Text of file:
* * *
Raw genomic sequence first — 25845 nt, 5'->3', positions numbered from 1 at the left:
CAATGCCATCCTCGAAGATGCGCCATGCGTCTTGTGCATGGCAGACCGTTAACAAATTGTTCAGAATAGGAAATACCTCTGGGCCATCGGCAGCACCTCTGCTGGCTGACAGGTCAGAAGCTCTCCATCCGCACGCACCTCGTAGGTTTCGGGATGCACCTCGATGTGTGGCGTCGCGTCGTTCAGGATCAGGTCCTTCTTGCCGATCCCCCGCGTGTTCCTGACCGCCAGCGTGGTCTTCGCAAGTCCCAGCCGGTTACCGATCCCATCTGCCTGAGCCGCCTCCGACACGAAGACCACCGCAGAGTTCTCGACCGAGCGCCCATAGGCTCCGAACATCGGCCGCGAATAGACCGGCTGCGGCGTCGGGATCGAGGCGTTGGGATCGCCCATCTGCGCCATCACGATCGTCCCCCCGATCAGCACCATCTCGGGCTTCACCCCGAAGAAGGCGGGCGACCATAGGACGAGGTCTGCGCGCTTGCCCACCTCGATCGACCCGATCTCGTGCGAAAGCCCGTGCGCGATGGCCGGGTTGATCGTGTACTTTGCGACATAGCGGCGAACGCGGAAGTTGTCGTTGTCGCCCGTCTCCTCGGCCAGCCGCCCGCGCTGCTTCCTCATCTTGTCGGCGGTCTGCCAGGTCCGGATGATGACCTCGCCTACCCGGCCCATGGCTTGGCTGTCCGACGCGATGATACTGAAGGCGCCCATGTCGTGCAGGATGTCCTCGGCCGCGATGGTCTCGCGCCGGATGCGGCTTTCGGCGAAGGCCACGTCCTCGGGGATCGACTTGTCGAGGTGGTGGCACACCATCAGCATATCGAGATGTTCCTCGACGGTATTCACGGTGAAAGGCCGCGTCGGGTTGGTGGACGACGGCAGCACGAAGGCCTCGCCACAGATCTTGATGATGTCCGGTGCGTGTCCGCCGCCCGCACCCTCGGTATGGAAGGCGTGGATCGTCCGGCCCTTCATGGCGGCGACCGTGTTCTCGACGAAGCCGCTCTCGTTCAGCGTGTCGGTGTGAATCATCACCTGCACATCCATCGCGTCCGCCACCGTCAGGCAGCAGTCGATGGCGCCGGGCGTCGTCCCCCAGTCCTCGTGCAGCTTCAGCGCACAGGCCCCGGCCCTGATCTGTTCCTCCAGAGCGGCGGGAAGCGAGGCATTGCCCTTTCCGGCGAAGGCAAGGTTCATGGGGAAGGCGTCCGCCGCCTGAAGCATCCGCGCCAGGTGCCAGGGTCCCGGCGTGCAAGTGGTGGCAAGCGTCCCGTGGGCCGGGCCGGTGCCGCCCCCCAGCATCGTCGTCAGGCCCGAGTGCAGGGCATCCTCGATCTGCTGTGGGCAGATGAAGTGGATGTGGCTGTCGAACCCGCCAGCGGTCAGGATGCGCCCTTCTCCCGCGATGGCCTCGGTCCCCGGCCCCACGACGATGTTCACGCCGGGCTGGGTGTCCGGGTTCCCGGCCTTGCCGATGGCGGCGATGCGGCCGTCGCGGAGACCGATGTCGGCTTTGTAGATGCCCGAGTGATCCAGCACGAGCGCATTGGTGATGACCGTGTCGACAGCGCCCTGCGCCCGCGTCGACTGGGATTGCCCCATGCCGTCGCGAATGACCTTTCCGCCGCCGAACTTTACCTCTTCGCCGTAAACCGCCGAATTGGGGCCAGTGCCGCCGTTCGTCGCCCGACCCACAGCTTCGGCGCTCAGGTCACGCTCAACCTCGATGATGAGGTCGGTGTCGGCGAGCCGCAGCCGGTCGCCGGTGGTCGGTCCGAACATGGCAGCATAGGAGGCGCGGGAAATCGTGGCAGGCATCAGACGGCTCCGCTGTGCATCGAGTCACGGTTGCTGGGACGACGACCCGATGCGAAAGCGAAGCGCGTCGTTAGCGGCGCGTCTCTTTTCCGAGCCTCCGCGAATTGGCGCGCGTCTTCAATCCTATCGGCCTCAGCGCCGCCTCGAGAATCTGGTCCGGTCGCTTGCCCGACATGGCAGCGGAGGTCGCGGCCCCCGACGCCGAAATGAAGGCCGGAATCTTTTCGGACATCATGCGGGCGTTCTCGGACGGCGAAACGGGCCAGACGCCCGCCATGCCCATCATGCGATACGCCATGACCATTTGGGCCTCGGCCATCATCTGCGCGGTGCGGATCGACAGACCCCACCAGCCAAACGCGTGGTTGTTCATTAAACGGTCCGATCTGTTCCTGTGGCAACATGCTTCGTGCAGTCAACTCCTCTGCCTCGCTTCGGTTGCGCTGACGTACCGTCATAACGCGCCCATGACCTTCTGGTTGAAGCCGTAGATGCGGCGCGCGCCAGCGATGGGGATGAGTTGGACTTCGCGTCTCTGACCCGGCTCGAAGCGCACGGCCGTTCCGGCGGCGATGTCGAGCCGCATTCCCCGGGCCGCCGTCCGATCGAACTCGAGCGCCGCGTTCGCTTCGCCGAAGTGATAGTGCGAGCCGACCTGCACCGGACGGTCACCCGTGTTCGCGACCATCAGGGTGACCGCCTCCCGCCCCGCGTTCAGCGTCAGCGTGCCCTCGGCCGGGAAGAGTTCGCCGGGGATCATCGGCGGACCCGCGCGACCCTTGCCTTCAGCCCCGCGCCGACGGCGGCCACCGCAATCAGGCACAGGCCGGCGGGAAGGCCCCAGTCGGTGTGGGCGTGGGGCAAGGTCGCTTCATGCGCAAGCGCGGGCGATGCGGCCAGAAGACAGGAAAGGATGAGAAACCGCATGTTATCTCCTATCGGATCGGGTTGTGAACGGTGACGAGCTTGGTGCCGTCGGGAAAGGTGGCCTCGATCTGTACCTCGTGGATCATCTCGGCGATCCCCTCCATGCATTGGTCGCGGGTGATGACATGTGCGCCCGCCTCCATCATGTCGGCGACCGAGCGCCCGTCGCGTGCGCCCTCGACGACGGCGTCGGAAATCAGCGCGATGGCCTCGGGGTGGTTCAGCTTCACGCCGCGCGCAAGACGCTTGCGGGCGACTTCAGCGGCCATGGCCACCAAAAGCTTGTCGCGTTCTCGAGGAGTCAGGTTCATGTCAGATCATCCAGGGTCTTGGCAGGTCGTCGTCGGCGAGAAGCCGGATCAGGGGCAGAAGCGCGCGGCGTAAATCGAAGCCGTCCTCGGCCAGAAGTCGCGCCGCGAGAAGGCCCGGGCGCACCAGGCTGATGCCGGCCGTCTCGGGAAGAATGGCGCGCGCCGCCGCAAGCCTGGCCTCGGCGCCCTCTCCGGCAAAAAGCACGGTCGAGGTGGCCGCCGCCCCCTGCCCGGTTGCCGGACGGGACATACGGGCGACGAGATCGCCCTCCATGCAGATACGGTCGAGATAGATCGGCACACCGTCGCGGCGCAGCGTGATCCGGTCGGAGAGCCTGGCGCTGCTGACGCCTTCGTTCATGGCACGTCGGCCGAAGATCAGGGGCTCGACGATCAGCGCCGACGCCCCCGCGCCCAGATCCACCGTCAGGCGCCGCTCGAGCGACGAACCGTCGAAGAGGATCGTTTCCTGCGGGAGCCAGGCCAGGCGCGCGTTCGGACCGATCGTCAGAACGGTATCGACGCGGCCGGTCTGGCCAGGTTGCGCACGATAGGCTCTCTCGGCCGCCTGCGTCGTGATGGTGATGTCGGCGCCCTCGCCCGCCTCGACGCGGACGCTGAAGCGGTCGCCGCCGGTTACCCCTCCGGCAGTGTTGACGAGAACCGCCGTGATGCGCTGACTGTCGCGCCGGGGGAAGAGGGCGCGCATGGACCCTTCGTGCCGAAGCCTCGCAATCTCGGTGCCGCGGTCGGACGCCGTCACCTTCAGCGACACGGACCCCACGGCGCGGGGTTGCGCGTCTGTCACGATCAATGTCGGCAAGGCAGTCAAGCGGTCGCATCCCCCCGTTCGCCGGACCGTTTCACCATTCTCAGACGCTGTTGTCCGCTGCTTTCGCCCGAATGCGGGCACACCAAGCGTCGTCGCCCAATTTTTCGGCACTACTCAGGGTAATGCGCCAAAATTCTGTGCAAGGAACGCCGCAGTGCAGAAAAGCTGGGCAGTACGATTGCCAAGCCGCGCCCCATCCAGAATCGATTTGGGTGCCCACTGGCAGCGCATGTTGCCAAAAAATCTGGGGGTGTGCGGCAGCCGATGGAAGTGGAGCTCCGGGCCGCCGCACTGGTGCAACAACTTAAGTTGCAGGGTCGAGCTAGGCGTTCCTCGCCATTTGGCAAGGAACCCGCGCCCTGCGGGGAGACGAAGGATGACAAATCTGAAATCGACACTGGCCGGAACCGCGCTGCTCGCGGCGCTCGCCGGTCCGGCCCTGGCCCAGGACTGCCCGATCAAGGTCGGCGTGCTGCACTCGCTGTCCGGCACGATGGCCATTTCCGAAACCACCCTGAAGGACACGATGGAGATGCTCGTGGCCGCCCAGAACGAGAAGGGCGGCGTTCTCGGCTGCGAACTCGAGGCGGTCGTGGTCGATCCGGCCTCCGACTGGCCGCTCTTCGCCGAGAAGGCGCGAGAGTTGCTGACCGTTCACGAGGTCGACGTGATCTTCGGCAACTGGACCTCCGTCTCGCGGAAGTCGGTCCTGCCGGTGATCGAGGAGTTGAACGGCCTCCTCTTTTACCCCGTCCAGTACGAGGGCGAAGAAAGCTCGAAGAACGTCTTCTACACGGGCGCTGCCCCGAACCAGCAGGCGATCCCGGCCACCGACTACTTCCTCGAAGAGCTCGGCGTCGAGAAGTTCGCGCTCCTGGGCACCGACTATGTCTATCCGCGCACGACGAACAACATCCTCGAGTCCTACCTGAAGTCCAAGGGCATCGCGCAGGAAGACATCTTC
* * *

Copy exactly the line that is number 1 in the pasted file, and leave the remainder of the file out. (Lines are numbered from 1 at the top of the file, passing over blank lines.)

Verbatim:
Raw genomic sequence first — 25845 nt, 5'->3', positions numbered from 1 at the left: